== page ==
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Building Self-Confidence through Goal Setting

April 26, 2009

Ever had one of those days (or months, or years) in your life when nothing went the way you wanted and everything you touched turned to shit? Perhaps you’re going through that stage in your life right now and lack the self-confidence to change your situation.

I used to suffer with low self-esteem and self-confidence as a result of an abusive relationship. One thing that helped me see myself as a person of value – worthy of love, appreciation, and respect was the process of goal setting. Once I started setting social, personal, health, relationship, and career goals, a new chapter in my life began.

My very first goal was to make one friend so I had someone to go to coffee with. That was it. The friend didn’t have to be close – my criterion for successful goal achievement was to just initiate a relationship with another person to the point where it was socially comfortable to catch up for a coffee. Perhaps you read that and laughed at how pitiful it sounds. I read it and reflect with happiness and gratitude on the difference between that point in my life and my life as it is today.

Another goal was to increase my self-confidence. I heard somewhere that one positive thought is equivalent to ten negative thoughts, so I started reading positive affirmations morning and evening. I treated myself to a nice hair cut and colour, and spent a few extra minutes putting a touch of makeup on in the morning so I looked pretty. I started doing short bouts of exercise to feel fitter and healthier. Over time, these daily actions started to make a dent in the cage of negativity and self-loathing in which I had been holding myself captive.

Although these small goals may appear trivial, successfully achieving them gave me the self-confidence I needed to pursue more challenging goals. I gradually worked up from having the confidence to go clubbing alone to having the confidence to travel the country alone. I threw in my soulless job for one that I looked forward to going to each morning. I went from having one friend to go to coffee with to having a large circle of friends and a group of wonderful close friends. I was happier with my life than I could ever remember being.

I wasn’t sure I could achieve my larger goals when I first set them, however, successfully completing my smaller goals had given me the confidence I needed to attempt and stick with them. For example, I’d always been terrified of job interviews due to shyness and poor communication skills. Many rejections had taught me I didn’t have the skills to sell myself effectively to an employer. Rather than accepting poor interview technique as my lot in life, I got to work on improving it. I researched for hours on interview techniques, wrote cover letters and went to interviews for jobs in which I had little interest purely for the practice, read about and listened to audio books about building rapport and great answers to interview questions, and wrote out ten pages of questions I was likely to be asked and answered them in a way that demonstrated and sold my personality and skills. It paid off – both my first and second preference employers offered me a position, and now I have a job I love.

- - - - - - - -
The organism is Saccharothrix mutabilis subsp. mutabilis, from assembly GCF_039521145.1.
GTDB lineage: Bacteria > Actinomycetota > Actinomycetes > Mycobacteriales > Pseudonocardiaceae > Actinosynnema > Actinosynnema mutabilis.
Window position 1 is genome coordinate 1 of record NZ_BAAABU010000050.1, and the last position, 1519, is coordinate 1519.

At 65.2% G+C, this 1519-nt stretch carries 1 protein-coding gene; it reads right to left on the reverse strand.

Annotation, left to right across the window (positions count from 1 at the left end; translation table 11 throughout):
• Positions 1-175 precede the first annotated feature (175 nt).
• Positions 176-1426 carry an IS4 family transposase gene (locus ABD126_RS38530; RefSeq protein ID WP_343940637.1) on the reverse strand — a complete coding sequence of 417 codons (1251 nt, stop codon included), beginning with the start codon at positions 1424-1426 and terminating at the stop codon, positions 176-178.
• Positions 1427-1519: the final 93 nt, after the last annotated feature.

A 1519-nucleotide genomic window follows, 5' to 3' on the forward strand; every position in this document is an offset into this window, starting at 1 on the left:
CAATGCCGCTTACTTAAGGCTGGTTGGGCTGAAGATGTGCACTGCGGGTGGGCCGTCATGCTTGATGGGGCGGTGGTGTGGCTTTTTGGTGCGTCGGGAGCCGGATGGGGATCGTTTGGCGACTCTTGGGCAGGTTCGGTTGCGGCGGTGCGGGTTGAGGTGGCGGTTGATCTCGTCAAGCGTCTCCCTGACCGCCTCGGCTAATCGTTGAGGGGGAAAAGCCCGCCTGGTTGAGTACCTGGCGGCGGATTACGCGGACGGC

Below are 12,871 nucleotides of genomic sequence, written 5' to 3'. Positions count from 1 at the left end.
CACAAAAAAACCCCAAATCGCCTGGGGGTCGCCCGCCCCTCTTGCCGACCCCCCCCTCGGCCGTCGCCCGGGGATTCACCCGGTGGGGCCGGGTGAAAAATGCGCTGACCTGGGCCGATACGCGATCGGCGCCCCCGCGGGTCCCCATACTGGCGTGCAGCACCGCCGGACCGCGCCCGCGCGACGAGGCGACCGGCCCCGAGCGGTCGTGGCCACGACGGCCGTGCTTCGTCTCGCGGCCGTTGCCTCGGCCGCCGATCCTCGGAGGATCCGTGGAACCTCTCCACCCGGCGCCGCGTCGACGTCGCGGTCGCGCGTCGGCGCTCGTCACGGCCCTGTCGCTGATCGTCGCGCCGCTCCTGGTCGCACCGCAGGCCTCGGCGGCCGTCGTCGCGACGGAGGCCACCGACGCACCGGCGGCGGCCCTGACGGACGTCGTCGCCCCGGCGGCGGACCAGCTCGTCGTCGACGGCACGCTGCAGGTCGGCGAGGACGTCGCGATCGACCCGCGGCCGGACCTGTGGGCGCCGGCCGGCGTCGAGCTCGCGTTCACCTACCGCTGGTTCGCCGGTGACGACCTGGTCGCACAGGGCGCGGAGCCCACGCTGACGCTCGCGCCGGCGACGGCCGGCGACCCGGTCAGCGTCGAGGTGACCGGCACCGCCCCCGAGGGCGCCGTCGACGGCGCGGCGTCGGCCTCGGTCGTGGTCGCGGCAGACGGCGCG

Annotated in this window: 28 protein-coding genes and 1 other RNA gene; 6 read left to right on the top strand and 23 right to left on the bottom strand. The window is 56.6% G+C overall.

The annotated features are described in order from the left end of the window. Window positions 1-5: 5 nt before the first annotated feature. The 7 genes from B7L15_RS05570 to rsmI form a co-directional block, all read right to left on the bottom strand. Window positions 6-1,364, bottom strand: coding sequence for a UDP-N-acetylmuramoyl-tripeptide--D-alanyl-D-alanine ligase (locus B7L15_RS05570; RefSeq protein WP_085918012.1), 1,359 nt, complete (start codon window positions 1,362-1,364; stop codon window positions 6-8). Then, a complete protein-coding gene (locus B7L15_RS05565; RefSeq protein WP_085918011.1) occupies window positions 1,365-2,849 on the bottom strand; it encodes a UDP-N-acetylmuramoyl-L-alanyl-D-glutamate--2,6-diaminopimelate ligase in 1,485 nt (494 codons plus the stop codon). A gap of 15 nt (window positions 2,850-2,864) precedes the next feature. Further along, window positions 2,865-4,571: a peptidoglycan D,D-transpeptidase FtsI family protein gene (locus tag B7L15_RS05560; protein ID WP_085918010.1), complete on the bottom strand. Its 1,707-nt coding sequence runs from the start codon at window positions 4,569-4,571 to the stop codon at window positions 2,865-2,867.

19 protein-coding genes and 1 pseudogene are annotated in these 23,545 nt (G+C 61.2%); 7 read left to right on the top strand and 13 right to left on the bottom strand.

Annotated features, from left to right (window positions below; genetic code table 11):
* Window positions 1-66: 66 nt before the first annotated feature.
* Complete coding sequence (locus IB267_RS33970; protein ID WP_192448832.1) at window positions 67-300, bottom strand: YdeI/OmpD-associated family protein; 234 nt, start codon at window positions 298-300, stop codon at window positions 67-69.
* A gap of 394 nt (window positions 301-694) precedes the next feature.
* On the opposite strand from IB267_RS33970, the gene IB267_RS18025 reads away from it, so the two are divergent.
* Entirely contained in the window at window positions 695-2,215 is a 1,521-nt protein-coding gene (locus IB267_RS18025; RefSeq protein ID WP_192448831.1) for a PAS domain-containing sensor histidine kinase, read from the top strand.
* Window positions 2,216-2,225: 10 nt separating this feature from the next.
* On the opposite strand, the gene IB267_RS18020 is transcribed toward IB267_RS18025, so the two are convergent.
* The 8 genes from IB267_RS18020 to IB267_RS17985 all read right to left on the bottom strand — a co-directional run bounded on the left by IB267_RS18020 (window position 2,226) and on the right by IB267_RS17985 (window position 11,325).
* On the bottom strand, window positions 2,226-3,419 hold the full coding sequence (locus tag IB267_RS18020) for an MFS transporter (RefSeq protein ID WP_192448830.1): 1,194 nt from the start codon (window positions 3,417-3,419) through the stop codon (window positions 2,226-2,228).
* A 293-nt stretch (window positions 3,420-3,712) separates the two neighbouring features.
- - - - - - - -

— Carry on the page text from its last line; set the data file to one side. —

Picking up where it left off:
This year, my two main goals are to build an ongoing online resource for victims of domestic violence to help other victims reclaim their lives and happiness, and to become a vegan.

This site is the first goal. The initial content creation, research, design, and development took weeks to complete. It also takes me a few hours per week to maintain and update. Veganism is a large lifestyle change which has required me to spend a lot of time educating myself about nutrition, new recipes, and suitable places to eat, developing friendships with like-minded people, and figuring out the best way to communicate my choice to others. It also consumes numerous hours of my week and impacts upon my social life. I can tell you right now that there is no way I would have had the strength, commitment, or discipline to stick with either of these goals even nine months ago.

What I love about having goals is that every time I do something conducive to achieving them, my self-esteem and self-confidence increases a bit more. For example, every time I sit down to a meal now, I feel great that I’m helping my body, helping the animals, and leaving a smaller ecological footprint on our beautiful earth. I may be only one person, but I’m one person who’s determined to make a difference. Every meal I eat reinforces that fact in my mind. Every time I finish an article for this site, it makes me feel good that I have the knowledge and life experience to relate to and help other women escape abuse and rebuild their lives, to enforce that they are beautiful and worthy of love, and that they don’t have to settle for second best.

I should point out that when you are at rock bottom, there is no point in setting huge goals since you’ll lack the drive and discipline to achieve them at that stage. Overestimating your abilities when you’re in that mindset and then failing to live up to your own expectations can cause your self-esteem to plummet even further. Start small. Start with things you know you can achieve, and gradually work up to bigger and bigger goals. As your self-confidence and discipline increases, goals that once seemed overwhelmingly difficult become much less intimidating. It’s not that the goal itself has gotten any easier – it’s that you’ve put the time and effort in to make yourself stronger.

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